With Julian Assange back in court, the rest of the world is experiencing more of the conditions he fought to expose.
My home state of Victoria has become the centre of attention in the anti-lockdown movement for its authoritarian crackdown against not just people who are in violation of lockdown protocol, but people who merely post about staging future anti-lockdown protests on social media.
Police have been breaking into people’s homes and arresting them in front of their children under charges of “incitement” for posting about anti-lockdown protests on Facebook, drawing international headlines. This is obviously a major threat to human rights that sets a dangerous precedent and will have many undesirable knock-on effects, and it should be condemned unequivocally.
“This is awful. ‘Incitement’ is going to be used to crack down on all sorts of protests — including on issues we agree with and think are worth protesting,” explained Australian author and analyst Ketan Joshi of one such arrest. “Every time I post about this, I am stunned by the number of people who seem furiously unwilling to draw any connection between what’s happening above and the history of climate and anti-racist protest in Australia.”
“Those who claim Covid-19 is being exploited by governments to dismantle our diminishing freedoms have just been handed a chilling new piece of evidence to support their case,” tweeted journalist Jonathan Cook.
Indeed this ham-fisted approach seems to be a lot more popular among residents of Melbourne and the state of Victoria who are subjected to it than to a large portion of the outside world. Part of this discrepancy is due to Australia having an entire culture built around the phrase “No worries, whatever you reckon’s a fair thing,” but another part is the fact that people in other self-proclaimed democracies are accustomed to having a bill of rights to protect them against such intrusive overreach.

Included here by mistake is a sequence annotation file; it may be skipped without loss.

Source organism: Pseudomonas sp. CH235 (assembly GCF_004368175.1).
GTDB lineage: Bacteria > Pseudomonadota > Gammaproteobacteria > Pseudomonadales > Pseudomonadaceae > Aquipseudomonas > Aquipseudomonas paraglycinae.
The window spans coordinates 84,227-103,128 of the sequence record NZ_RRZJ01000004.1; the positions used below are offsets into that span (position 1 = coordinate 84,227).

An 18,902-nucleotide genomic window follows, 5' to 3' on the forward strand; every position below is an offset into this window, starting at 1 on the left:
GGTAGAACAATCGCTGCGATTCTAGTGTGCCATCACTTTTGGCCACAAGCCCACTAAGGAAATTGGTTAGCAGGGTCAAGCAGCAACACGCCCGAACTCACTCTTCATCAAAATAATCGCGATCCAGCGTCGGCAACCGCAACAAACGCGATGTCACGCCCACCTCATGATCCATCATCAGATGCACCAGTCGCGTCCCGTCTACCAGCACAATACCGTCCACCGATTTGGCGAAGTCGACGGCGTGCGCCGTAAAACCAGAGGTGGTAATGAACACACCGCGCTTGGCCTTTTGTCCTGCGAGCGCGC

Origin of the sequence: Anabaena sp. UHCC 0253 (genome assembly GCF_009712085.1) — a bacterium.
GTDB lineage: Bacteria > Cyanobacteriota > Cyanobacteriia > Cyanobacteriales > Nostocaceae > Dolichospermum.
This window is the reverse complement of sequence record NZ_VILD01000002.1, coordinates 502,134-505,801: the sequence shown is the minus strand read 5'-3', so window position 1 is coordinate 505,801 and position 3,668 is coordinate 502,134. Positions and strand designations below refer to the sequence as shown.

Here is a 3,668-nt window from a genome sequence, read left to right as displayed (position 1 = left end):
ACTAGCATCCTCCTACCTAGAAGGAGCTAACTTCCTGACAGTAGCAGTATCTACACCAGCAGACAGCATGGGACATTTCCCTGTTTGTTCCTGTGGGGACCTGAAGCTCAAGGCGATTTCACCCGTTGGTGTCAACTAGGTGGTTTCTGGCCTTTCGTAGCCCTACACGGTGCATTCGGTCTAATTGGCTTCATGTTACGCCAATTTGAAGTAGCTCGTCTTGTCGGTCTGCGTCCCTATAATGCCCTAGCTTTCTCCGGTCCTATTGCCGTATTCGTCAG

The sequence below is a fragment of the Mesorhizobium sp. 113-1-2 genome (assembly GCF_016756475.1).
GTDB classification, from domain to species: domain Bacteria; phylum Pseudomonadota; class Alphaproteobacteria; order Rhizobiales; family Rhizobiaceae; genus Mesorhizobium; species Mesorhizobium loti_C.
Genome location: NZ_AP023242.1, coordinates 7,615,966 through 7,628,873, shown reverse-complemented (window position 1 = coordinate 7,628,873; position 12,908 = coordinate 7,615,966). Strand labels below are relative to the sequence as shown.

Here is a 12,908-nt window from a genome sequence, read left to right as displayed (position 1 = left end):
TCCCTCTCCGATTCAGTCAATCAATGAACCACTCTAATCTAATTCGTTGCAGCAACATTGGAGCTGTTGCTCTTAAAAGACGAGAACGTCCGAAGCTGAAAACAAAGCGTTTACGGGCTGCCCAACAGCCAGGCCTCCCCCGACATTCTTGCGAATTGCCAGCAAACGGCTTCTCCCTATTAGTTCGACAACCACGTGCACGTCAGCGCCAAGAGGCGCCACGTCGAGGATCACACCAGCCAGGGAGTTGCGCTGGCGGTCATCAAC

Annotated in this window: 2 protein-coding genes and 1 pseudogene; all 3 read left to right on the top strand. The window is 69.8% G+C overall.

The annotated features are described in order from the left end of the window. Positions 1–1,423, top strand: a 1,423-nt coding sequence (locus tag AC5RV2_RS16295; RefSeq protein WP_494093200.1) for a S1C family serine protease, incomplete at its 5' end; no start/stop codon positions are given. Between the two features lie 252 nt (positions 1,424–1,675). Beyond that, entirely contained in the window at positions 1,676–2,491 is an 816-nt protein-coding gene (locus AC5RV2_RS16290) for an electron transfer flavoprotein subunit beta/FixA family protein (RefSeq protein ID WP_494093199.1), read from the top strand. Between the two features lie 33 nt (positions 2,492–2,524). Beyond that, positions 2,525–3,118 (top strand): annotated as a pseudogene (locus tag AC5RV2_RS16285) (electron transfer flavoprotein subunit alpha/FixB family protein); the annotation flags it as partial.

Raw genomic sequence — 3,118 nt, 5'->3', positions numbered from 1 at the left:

Many Australians are unaware of this, but we are in fact the only developed democracy that does not have a bill of rights built into its legal infrastructure. An inordinate amount of trust is instead placed upon our legislature and judicial system to always do the right thing on a case-by-case basis, a premise that has been fully discredited by things like the Facebook post arrests, the silencing of sexual assault victims in Victoria, the police raids on two Australian journalists last year, the almost-instituted ban on reporting political corruption in Queensland, and the trial, conviction, sentencing and imprisonment of a man entirely in secret whose very identity itself is classified, just to pick from a few very recent examples.
As we’ve discussed previously, it’s a guarantee that there will be authoritarian agendas rolled out during the Covid-19 pandemic which our rulers have no intention of ever fully rolling back. We know this because that’s what always happens; the US Patriot Act was mostly already written prior to 9/11 and the pre-planned Orwellian measures were simply slid in at a time of chaos and confusion when people were less likely to push back on creeping authoritarianism.
The trouble is, we can’t see it.
We know this because that’s what always happens; the US Patriot Act was mostly already written prior to 9/11 and the pre-planned Orwellian measures were simply slid in at a time of chaos and confusion when people were less likely to push back.
Which brings us to Julian Assange, whose extradition trial of world-shaping importance is again underway.
Assange started a leak publishing outlet on the premise that corrupt power can be fought with the light of truth. Corrupt power responded by smearing, torturing and imprisoning him, thereby proving his thesis unassailably correct. The depravity of the powerful can only operate behind veils of secrecy, because if it happened out in the open our greatly outnumbered rulers would risk finding themselves on the wrong end of a guillotine blade. Assange sought to hold power in check by reducing the amount of hiding space it has for its malfeasance, which is why he is currently behind bars.
If we had transparency for the powerful as we ought, there wouldn’t be any wild theorising about what they’re up to behind the walls of secrecy. Whatever’s going on with this virus would be clear as day, and the fact that people are paranoid and distrustful of authority figures about the matter is solely the fault of those authority figures’ refusal to have transparency and accountability.
The more secrecy the powerful are able to obtain, the more wars they start, the more exploitation, oppression and thievery they can get away with, the more power they can steal from the people and shift to themselves. Which is precisely why they are going after a journalist who made it his vocation to deprive them of secrecy.
As Jonathan Cook recently put it, “Assange had to be made to suffer horribly and in public — to be made an example of — to deter other journalists from ever following in his footsteps. He is the modern equivalent of a severed head on a pike displayed at the city gates.”
We must not allow them to get away with this. Especially now, when transparency for the powerful is more important than ever.